Betches: A Company Shamed An Applicant For Her IG Pic & It’s Backfiring Spectacularly

Betches: A Company Shamed An Applicant For Her IG Pic & It’s Backfiring Spectacularly. “Yesterday started out just like any other mediocre American Tuesday. Birds were singing, politicians were tweeting, and millennials around the country were trying to find jobs that would help them pay off their thousands of dollars in student loan debt while simultaneously not making them want to die (aka: the dream).”

Boing Boing: Announcement of Tumblr’s sale to WordPress classified as pornography by Tumblr’s notorious “adult content” filter

Boing Boing: Announcement of Tumblr’s sale to WordPress classified as pornography by Tumblr’s notorious “adult content” filter. “The filter is a piece of unadulterated, unsalvageable garbage. Its awfulness is hard to overstate, but it can be neatly illustrated by this Bruce Sterling post, which reveals that the Tumblr porn filter blocked Sterling’s post of a screenshot of a news story about the acquisition, which includes the happy coda, ‘This decision cannot be appealed.'”

VentureBeat: E3 organization leaks data for over 2,000 journalists and analysts

VentureBeat: E3 organization leaks data for over 2,000 journalists and analysts. “This failure to adequately secure sensitive data doesn’t just expose games journalists. I’ve confirmed with someone who has access to the list (with the ESA’s permission) that it contains info for YouTube creators, Wall Street financial analysts at firms like Wedbush and Goldman Sachs, and Tencent employees.”

Boing Boing: Sony’s copyright bots remove a band’s own release of its new video

Boing Boing: Sony’s copyright bots remove a band’s own release of its new video. “The Sheffield-based experimental music act 65daysofstatic has a new album coming out in September, called ‘Replicr, 2019.’ Today, the band began its launch publicity by releasing a video from the album, only to have the video blocked on multiple services by copyright bots working on behalf of Sony, which distributed the band’s label, Superball.”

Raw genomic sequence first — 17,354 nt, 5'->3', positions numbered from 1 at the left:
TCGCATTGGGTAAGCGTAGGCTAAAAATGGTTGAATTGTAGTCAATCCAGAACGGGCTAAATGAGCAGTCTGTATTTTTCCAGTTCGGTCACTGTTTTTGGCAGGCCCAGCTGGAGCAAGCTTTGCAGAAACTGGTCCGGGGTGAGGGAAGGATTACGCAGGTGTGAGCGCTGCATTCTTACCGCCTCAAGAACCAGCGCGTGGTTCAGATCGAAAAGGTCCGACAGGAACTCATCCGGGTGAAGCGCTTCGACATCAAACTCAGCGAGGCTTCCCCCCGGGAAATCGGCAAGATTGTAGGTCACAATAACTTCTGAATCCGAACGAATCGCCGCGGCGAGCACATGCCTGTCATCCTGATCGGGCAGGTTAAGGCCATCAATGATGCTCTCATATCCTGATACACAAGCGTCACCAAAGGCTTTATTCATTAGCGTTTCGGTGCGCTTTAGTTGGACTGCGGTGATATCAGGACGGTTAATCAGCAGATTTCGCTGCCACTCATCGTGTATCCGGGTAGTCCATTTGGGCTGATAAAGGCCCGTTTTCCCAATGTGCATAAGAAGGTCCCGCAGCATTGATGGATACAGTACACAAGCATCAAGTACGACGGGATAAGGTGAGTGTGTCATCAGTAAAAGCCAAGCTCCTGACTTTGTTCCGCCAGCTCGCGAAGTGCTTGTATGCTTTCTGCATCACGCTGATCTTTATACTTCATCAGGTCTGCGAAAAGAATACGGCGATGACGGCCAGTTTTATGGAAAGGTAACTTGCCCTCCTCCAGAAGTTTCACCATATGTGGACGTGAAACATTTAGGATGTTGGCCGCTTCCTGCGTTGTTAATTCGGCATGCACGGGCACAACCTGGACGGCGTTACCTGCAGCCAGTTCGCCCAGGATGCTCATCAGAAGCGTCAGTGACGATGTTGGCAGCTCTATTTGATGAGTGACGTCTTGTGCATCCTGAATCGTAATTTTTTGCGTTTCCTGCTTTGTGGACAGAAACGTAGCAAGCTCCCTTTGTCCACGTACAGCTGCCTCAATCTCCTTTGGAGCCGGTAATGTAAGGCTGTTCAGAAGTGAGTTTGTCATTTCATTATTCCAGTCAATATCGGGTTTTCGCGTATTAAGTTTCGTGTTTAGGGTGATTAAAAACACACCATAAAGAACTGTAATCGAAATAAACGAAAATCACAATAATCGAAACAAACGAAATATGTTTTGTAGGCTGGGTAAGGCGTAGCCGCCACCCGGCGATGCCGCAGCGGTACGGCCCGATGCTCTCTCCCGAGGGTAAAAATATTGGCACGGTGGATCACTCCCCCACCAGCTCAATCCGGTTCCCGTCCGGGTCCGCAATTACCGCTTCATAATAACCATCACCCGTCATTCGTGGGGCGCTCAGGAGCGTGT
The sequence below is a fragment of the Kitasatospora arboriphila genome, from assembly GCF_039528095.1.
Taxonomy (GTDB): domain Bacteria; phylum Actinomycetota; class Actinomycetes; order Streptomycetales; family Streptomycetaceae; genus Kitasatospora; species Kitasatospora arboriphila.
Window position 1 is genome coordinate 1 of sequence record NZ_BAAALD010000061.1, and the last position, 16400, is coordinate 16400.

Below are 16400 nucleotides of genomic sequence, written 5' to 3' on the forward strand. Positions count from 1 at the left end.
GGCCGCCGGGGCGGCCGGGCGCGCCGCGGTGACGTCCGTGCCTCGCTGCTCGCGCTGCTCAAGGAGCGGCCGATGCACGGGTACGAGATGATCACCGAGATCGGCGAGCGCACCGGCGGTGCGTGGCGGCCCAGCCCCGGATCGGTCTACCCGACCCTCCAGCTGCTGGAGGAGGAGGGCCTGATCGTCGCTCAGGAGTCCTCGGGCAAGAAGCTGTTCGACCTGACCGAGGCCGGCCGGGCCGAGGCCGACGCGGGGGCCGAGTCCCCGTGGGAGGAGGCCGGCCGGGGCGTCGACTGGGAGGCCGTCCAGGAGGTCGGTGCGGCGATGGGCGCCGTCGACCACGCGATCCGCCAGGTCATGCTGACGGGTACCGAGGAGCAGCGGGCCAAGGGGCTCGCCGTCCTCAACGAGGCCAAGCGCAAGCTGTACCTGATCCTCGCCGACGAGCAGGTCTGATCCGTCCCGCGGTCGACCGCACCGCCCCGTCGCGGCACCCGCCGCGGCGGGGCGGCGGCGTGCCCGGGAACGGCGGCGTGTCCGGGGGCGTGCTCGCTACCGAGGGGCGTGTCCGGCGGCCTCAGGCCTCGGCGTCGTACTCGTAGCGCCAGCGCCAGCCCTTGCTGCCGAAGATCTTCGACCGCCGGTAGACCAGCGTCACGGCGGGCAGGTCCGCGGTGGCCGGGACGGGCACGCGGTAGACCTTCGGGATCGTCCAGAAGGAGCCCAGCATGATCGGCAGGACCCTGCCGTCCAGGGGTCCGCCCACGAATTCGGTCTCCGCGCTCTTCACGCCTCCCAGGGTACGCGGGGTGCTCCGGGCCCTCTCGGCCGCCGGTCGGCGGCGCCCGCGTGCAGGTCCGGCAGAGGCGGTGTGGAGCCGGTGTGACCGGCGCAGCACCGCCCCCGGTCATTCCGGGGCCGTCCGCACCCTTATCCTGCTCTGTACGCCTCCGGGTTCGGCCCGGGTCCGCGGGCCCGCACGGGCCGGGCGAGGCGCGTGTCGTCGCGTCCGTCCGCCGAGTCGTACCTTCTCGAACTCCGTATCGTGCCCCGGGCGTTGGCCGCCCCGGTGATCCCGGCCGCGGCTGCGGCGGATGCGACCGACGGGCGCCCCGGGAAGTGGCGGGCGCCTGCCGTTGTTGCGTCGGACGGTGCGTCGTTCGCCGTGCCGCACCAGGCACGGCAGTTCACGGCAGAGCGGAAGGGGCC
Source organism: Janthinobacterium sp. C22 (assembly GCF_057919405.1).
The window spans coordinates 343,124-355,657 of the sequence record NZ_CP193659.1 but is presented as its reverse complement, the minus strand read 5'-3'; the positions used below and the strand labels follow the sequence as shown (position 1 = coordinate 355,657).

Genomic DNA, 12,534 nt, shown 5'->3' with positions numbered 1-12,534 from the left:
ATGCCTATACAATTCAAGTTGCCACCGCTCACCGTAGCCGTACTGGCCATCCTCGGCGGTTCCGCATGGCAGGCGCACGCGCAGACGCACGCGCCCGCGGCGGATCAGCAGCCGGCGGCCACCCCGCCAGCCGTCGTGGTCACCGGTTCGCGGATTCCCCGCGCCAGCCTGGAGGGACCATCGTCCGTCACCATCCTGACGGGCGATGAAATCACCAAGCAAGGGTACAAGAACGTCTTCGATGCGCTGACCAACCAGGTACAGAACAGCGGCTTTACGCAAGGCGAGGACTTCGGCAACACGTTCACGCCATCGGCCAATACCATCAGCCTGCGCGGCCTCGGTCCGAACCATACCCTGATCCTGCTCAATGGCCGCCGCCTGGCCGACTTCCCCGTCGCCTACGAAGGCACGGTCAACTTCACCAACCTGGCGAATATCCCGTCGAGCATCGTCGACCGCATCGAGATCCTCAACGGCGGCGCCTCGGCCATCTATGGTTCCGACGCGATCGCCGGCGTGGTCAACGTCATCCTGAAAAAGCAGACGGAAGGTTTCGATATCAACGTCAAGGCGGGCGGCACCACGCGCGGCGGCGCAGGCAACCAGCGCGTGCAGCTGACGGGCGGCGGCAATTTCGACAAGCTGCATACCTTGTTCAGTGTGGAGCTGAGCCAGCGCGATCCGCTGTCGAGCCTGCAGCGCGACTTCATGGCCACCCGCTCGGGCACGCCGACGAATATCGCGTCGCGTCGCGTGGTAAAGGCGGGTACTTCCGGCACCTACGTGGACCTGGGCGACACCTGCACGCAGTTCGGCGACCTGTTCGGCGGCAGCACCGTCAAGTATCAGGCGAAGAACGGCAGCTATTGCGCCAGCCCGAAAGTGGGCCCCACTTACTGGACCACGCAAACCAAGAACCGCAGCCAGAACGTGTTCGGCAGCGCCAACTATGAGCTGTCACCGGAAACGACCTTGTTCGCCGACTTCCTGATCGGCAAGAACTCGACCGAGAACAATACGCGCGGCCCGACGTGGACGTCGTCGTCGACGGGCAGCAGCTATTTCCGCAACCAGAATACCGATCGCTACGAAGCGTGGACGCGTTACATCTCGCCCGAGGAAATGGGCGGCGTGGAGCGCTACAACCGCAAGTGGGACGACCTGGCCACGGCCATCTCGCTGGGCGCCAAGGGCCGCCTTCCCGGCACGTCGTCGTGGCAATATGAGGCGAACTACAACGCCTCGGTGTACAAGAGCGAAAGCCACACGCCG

New York Times: Accused of ‘Terrorism’ for Putting Legal Materials Online

New York Times: Accused of ‘Terrorism’ for Putting Legal Materials Online. “Carl Malamud believes in open access to government records, and he has spent more than a decade putting them online. You might think states would welcome the help. But when Mr. Malamud’s group posted the Official Code of Georgia Annotated, the state sued for copyright infringement. Providing public access to the state’s laws and related legal materials, Georgia’s lawyers said, was part of a ‘strategy of terrorism.'”

Boing Boing: Jimmy Fallon played a video game on air, meaning that streaming your own game gets you taken down as a pirate, thanks to NBC

Boing Boing: Jimmy Fallon played a video game on air, meaning that streaming your own game gets you taken down as a pirate, thanks to NBC. “NBC (and the other broadcasters) provides copies of its shows to Youtube’s Content ID filter, which is supposed to protect copyright by blocking uploads of videos that match ones in its database of claimed videos. That means that if you own the copyright to something that is aired on NBC, any subsequent attempts by you or your fans to upload your work will be blocked as copyright infringements, and could cost you your Youtube account. The latest casualty of this is the video game Beat Saber.”

BBC: Facebook copied email contacts of 1.5 million users

BBC: Facebook copied email contacts of 1.5 million users. “Facebook ‘unintentionally’ uploaded the email contacts of more than 1.5 million users without asking permission to do so, the social network has admitted. The data harvesting happened via a system used to verify the identity of new members, Facebook asked new users to supply the password for their email account, and took a copy of their contacts.”

Ars Technica: Twitter blocks EFF tweet that criticized bogus takedown of a previous tweet

Ars Technica: Twitter blocks EFF tweet that criticized bogus takedown of a previous tweet. “Twitter and Starz have given us a new example of how copyright enforcement can easily go overboard. At Starz’s request, Twitter blocked an April 8 tweet by the news site TorrentFreak, which had posted a link to one of its news articles about piracy.” The tweets have been restored, but this is not a good look.